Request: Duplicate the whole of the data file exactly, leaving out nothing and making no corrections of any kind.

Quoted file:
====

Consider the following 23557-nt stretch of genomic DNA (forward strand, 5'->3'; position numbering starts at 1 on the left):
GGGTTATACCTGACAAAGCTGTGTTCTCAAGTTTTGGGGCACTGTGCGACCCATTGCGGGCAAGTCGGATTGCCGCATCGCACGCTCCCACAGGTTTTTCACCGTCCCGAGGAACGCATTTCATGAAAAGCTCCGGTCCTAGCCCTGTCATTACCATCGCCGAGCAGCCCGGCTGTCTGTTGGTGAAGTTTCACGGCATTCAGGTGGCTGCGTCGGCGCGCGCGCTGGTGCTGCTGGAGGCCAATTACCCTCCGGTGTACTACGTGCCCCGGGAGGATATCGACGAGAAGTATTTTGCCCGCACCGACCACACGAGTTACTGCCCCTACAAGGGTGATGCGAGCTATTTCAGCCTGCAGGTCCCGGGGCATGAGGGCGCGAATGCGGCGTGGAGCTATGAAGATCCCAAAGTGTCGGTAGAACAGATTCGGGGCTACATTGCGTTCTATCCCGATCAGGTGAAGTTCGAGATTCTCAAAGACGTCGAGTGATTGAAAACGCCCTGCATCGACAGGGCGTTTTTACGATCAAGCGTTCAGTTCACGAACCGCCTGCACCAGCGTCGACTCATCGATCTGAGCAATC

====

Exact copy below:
Consider the following 23557-nt stretch of genomic DNA (forward strand, 5'->3'; position numbering starts at 1 on the left):
GGGTTATACCTGACAAAGCTGTGTTCTCAAGTTTTGGGGCACTGTGCGACCCATTGCGGGCAAGTCGGATTGCCGCATCGCACGCTCCCACAGGTTTTTCACCGTCCCGAGGAACGCATTTCATGAAAAGCTCCGGTCCTAGCCCTGTCATTACCATCGCCGAGCAGCCCGGCTGTCTGTTGGTGAAGTTTCACGGCATTCAGGTGGCTGCGTCGGCGCGCGCGCTGGTGCTGCTGGAGGCCAATTACCCTCCGGTGTACTACGTGCCCCGGGAGGATATCGACGAGAAGTATTTTGCCCGCACCGACCACACGAGTTACTGCCCCTACAAGGGTGATGCGAGCTATTTCAGCCTGCAGGTCCCGGGGCATGAGGGCGCGAATGCGGCGTGGAGCTATGAAGATCCCAAAGTGTCGGTAGAACAGATTCGGGGCTACATTGCGTTCTATCCCGATCAGGTGAAGTTCGAGATTCTCAAAGACGTCGAGTGATTGAAAACGCCCTGCATCGACAGGGCGTTTTTACGATCAAGCGTTCAGTTCACGAACCGCCTGCACCAGCGTCGACTCATCGATCTGAGCAATC